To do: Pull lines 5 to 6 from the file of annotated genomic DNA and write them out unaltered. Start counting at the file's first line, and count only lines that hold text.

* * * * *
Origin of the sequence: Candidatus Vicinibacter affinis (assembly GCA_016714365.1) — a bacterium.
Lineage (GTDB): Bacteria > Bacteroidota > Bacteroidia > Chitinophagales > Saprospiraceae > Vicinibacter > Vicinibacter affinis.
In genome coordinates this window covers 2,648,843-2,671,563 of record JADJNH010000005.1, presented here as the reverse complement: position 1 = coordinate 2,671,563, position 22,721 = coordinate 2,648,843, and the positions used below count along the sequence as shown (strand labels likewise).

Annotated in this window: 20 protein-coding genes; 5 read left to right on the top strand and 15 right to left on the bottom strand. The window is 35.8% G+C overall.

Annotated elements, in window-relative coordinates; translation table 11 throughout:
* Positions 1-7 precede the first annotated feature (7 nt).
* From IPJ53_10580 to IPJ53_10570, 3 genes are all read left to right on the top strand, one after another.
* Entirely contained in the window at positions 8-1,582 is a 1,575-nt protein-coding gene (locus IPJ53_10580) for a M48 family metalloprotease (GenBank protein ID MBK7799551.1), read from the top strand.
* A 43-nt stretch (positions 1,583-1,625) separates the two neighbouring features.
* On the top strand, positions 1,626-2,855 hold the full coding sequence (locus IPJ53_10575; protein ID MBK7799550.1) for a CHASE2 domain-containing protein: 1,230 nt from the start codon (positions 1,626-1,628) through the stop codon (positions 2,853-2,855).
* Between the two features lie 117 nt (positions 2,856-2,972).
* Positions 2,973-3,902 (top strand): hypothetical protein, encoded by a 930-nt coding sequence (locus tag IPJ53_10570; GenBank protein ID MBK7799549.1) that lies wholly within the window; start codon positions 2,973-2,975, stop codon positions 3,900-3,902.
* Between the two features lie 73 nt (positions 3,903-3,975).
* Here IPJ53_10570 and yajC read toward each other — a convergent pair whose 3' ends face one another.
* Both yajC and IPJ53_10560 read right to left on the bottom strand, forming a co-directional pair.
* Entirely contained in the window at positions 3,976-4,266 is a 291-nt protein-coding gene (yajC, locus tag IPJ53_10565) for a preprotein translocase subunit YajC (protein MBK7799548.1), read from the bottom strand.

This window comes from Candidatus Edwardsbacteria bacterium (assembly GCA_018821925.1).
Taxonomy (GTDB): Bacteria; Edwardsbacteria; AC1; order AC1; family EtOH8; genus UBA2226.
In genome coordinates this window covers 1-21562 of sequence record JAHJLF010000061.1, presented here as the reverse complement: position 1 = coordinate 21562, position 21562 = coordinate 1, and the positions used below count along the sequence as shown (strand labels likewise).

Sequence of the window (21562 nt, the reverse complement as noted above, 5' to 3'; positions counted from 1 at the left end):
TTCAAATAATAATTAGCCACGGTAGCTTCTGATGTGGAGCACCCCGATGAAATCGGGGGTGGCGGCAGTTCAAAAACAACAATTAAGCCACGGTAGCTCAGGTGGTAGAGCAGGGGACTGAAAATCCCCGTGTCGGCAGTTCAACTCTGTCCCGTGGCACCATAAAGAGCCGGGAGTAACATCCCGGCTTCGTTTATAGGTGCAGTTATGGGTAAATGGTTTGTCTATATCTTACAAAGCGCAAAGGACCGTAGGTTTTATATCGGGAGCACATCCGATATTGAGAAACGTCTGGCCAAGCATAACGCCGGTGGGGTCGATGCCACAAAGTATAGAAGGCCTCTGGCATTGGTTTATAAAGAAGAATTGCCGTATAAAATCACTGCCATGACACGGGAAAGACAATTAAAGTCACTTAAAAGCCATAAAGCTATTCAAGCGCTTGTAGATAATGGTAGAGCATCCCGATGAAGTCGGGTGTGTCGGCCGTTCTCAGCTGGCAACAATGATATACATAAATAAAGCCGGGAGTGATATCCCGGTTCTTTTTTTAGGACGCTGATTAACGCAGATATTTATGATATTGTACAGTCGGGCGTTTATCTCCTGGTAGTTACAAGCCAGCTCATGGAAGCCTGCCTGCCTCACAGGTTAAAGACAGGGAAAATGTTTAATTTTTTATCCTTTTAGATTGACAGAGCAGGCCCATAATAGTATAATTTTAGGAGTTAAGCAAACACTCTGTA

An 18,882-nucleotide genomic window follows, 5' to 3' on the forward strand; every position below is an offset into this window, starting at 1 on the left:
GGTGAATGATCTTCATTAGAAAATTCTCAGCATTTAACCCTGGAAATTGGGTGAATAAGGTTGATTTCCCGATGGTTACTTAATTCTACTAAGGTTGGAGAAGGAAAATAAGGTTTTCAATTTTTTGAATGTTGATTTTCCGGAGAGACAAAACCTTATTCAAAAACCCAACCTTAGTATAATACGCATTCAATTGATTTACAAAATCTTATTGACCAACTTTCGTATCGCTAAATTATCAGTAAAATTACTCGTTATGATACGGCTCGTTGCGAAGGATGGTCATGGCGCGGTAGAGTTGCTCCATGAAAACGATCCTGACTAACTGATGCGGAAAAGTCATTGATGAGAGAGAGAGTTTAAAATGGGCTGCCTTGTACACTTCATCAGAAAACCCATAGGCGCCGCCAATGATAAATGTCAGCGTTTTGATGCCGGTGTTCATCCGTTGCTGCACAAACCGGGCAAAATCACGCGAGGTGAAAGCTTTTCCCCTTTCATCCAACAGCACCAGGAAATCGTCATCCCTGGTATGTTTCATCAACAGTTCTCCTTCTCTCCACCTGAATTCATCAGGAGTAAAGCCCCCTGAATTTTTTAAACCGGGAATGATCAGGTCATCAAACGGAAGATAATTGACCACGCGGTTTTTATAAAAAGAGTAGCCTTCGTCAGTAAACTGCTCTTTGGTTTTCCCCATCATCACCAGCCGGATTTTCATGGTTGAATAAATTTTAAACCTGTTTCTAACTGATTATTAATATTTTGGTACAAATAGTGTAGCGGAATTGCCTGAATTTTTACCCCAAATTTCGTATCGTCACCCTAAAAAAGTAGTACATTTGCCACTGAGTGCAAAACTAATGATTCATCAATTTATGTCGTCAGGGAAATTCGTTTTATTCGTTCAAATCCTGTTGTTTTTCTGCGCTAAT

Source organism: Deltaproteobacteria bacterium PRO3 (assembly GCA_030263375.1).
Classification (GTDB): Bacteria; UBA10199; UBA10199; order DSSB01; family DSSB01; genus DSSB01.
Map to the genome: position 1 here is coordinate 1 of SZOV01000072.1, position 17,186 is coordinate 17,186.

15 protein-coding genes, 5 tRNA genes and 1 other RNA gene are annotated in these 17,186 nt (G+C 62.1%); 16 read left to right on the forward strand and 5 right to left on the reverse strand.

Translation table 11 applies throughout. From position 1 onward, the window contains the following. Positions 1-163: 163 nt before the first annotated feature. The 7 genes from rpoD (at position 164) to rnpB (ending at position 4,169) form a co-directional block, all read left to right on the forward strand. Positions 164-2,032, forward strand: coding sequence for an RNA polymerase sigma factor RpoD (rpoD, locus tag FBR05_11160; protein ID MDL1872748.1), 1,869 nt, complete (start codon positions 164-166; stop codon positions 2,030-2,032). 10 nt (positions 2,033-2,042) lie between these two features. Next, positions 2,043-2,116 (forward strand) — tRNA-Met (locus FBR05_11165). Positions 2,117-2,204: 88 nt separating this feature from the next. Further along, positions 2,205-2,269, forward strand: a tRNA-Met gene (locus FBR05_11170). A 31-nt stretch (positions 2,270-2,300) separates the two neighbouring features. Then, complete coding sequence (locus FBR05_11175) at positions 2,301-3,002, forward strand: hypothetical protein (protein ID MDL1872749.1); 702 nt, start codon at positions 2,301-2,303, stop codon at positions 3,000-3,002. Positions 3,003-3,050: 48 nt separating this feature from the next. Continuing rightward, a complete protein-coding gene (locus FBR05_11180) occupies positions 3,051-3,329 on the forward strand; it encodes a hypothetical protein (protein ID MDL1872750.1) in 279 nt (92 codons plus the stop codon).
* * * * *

Annotated elements, in window-relative coordinates; translation table 11 throughout:
* Positions 1-7 precede the first annotated feature (7 nt).